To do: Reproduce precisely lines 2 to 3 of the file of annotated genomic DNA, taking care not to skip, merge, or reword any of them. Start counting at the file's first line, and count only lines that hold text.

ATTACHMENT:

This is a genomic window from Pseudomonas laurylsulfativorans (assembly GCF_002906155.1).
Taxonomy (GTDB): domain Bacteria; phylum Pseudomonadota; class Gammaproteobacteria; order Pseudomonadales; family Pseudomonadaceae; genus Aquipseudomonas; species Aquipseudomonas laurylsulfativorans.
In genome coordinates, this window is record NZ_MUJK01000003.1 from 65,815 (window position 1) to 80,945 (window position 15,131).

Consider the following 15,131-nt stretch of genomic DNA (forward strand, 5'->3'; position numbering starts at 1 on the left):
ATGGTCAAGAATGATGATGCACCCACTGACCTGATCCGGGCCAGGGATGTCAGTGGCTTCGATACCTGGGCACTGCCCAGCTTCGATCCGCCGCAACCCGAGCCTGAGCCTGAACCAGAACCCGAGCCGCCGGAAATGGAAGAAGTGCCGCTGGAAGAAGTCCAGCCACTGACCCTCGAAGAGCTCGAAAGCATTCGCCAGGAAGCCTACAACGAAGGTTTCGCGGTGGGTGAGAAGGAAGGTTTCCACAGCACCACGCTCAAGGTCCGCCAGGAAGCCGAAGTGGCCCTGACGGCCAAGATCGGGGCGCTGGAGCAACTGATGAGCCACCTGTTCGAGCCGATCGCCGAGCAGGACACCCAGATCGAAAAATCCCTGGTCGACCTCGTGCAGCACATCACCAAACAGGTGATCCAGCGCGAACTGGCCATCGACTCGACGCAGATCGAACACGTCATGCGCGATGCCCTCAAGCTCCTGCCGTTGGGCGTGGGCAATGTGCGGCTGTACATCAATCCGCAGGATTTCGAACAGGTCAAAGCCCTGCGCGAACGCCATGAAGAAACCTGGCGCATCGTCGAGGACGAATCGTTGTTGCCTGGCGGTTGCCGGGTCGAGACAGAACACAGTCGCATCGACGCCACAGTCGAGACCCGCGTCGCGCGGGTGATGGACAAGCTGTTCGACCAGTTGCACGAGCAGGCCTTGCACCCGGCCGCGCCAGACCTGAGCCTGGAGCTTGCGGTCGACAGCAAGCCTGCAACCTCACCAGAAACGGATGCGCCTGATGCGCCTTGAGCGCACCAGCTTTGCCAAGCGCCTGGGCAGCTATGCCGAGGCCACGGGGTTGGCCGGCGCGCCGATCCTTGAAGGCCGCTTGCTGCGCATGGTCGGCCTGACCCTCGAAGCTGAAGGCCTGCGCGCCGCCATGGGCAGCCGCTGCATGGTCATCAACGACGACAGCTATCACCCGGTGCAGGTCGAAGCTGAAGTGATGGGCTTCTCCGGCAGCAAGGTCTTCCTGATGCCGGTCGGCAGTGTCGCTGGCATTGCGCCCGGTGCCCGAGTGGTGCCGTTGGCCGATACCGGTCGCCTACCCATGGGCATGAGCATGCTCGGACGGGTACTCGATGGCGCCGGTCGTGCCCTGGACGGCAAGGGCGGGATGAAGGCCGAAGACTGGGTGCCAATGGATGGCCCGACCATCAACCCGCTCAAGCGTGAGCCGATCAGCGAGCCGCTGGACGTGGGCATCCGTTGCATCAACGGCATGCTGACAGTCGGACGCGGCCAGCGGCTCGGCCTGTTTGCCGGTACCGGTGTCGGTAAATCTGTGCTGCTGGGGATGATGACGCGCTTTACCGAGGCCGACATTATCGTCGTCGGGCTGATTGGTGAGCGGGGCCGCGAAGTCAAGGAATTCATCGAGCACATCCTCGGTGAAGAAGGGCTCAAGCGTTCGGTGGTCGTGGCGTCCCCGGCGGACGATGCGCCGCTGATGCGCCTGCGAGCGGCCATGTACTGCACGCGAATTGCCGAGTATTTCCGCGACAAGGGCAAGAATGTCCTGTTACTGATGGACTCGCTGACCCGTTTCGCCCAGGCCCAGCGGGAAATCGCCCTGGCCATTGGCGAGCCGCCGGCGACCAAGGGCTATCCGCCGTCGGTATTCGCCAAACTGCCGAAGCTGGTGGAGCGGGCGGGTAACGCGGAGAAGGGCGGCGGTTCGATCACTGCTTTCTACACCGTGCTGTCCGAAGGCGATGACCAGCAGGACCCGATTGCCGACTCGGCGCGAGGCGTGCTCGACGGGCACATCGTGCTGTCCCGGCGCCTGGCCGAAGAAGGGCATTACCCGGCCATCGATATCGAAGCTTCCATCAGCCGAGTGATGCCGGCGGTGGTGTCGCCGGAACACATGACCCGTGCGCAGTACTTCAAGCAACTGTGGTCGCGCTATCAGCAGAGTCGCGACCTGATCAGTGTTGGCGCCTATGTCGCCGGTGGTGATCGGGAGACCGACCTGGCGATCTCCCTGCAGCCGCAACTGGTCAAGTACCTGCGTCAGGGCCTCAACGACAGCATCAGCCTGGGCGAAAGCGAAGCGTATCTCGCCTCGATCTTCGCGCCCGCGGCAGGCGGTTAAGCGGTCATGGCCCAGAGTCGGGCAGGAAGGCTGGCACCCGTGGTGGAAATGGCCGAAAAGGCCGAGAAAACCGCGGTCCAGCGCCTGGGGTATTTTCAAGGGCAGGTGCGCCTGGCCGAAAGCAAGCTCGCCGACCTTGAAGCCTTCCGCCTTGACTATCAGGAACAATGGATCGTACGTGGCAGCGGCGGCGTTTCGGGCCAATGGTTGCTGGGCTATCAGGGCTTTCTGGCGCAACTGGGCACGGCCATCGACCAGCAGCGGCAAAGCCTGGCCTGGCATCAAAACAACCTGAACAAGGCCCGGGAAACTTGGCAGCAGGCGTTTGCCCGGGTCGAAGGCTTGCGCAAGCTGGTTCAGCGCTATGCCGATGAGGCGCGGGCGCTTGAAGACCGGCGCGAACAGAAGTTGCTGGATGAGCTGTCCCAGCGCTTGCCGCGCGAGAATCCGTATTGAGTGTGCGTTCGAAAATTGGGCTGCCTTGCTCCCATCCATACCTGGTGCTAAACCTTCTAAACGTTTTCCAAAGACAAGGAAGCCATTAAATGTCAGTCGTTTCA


Taxonomy (GTDB): domain Bacteria; phylum Pseudomonadota; class Gammaproteobacteria; order Pseudomonadales; family Pseudomonadaceae; genus Aquipseudomonas; species Aquipseudomonas laurylsulfativorans.
In genome coordinates, this window is record NZ_MUJK01000003.1 from 65,815 (window position 1) to 80,945 (window position 15,131).